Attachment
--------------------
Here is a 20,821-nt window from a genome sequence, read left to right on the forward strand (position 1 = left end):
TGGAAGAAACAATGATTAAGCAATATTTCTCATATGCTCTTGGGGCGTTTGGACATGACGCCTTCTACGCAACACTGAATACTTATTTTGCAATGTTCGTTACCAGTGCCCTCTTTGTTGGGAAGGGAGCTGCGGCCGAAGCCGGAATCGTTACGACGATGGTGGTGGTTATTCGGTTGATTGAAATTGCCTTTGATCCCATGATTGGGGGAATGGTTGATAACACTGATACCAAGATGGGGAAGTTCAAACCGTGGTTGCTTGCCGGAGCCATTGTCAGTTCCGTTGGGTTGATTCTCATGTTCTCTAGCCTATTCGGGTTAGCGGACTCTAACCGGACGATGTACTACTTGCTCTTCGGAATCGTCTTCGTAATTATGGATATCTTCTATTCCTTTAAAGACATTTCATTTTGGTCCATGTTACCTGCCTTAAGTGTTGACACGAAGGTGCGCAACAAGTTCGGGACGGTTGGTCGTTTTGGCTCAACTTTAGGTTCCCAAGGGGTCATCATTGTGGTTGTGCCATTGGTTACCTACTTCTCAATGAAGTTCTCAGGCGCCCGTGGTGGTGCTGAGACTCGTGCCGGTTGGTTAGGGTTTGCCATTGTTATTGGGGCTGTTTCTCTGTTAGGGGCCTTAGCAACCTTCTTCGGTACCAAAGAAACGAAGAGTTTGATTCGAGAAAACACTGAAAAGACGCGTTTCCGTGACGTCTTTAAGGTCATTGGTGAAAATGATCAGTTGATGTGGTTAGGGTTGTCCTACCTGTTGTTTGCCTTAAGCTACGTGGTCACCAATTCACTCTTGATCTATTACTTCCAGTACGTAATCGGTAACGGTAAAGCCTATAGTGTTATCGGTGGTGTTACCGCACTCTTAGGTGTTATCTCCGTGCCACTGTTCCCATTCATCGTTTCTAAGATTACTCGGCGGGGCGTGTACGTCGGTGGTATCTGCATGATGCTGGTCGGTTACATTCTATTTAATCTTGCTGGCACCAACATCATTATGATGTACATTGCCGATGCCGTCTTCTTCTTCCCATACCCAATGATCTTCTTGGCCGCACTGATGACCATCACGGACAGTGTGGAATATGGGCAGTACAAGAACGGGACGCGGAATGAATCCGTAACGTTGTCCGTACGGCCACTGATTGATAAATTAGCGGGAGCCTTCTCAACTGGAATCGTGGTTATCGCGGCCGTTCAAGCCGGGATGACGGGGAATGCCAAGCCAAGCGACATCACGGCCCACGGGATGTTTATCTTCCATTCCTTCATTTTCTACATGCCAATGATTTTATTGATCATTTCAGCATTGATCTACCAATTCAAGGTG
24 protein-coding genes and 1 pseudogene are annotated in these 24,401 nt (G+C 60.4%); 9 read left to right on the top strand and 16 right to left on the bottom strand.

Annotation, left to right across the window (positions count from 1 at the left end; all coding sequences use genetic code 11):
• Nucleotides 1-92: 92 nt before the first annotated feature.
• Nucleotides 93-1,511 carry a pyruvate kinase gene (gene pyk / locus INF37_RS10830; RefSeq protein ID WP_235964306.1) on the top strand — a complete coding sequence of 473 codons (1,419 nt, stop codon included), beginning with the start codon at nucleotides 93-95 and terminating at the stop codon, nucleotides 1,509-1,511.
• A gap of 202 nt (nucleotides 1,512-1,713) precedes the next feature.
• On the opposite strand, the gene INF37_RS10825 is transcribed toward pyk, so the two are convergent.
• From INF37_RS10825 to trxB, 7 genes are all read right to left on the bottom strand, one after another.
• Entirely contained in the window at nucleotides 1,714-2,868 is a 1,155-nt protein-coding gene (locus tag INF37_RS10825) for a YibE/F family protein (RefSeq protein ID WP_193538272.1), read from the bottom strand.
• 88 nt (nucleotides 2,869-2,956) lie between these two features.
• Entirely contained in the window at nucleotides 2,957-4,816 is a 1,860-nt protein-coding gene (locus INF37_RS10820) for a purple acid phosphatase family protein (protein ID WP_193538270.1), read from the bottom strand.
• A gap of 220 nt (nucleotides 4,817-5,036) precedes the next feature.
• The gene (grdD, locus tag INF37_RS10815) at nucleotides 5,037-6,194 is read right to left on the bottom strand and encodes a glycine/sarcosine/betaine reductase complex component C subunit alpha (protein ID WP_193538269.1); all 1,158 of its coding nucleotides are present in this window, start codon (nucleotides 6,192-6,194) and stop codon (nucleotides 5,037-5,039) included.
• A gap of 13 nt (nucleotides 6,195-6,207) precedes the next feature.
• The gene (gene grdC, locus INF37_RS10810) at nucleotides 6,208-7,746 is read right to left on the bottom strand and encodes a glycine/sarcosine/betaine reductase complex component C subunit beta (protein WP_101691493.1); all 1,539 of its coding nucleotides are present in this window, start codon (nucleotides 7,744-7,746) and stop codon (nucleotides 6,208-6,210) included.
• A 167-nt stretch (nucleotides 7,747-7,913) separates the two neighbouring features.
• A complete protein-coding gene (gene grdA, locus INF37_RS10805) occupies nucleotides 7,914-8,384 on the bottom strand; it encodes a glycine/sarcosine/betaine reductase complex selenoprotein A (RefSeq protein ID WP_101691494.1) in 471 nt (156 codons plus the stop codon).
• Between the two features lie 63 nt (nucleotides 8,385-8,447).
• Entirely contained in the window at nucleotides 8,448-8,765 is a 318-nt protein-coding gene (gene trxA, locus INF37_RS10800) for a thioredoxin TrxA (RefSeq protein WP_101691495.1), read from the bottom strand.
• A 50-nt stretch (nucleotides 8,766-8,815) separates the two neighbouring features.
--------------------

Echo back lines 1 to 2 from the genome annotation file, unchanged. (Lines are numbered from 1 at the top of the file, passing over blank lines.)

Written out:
Here is a 20,821-nt window from a genome sequence, read left to right on the forward strand (position 1 = left end):
TGGAAGAAACAATGATTAAGCAATATTTCTCATATGCTCTTGGGGCGTTTGGACATGACGCCTTCTACGCAACACTGAATACTTATTTTGCAATGTTCGTTACCAGTGCCCTCTTTGTTGGGAAGGGAGCTGCGGCCGAAGCCGGAATCGTTACGACGATGGTGGTGGTTATTCGGTTGATTGAAATTGCCTTTGATCCCATGATTGGGGGAATGGTTGATAACACTGATACCAAGATGGGGAAGTTCAAACCGTGGTTGCTTGCCGGAGCCATTGTCAGTTCCGTTGGGTTGATTCTCATGTTCTCTAGCCTATTCGGGTTAGCGGACTCTAACCGGACGATGTACTACTTGCTCTTCGGAATCGTCTTCGTAATTATGGATATCTTCTATTCCTTTAAAGACATTTCATTTTGGTCCATGTTACCTGCCTTAAGTGTTGACACGAAGGTGCGCAACAAGTTCGGGACGGTTGGTCGTTTTGGCTCAACTTTAGGTTCCCAAGGGGTCATCATTGTGGTTGTGCCATTGGTTACCTACTTCTCAATGAAGTTCTCAGGCGCCCGTGGTGGTGCTGAGACTCGTGCCGGTTGGTTAGGGTTTGCCATTGTTATTGGGGCTGTTTCTCTGTTAGGGGCCTTAGCAACCTTCTTCGGTACCAAAGAAACGAAGAGTTTGATTCGAGAAAACACTGAAAAGACGCGTTTCCGTGACGTCTTTAAGGTCATTGGTGAAAATGATCAGTTGATGTGGTTAGGGTTGTCCTACCTGTTGTTTGCCTTAAGCTACGTGGTCACCAATTCACTCTTGATCTATTACTTCCAGTACGTAATCGGTAACGGTAAAGCCTATAGTGTTATCGGTGGTGTTACCGCACTCTTAGGTGTTATCTCCGTGCCACTGTTCCCATTCATCGTTTCTAAGATTACTCGGCGGGGCGTGTACGTCGGTGGTATCTGCATGATGCTGGTCGGTTACATTCTATTTAATCTTGCTGGCACCAACATCATTATGATGTACATTGCCGATGCCGTCTTCTTCTTCCCATACCCAATGATCTTCTTGGCCGCACTGATGACCATCACGGACAGTGTGGAATATGGGCAGTACAAGAACGGGACGCGGAATGAATCCGTAACGTTGTCCGTACGGCCACTGATTGATAAATTAGCGGGAGCCTTCTCAACTGGAATCGTGGTTATCGCGGCCGTTCAAGCCGGGATGACGGGGAATGCCAAGCCAAGCGACATCACGGCCCACGGGATGTTTATCTTCCATTCCTTCATTTTCTACATGCCAATGATTTTATTGATCATTTCAGCATTGATCTACCAATTCAAGGTG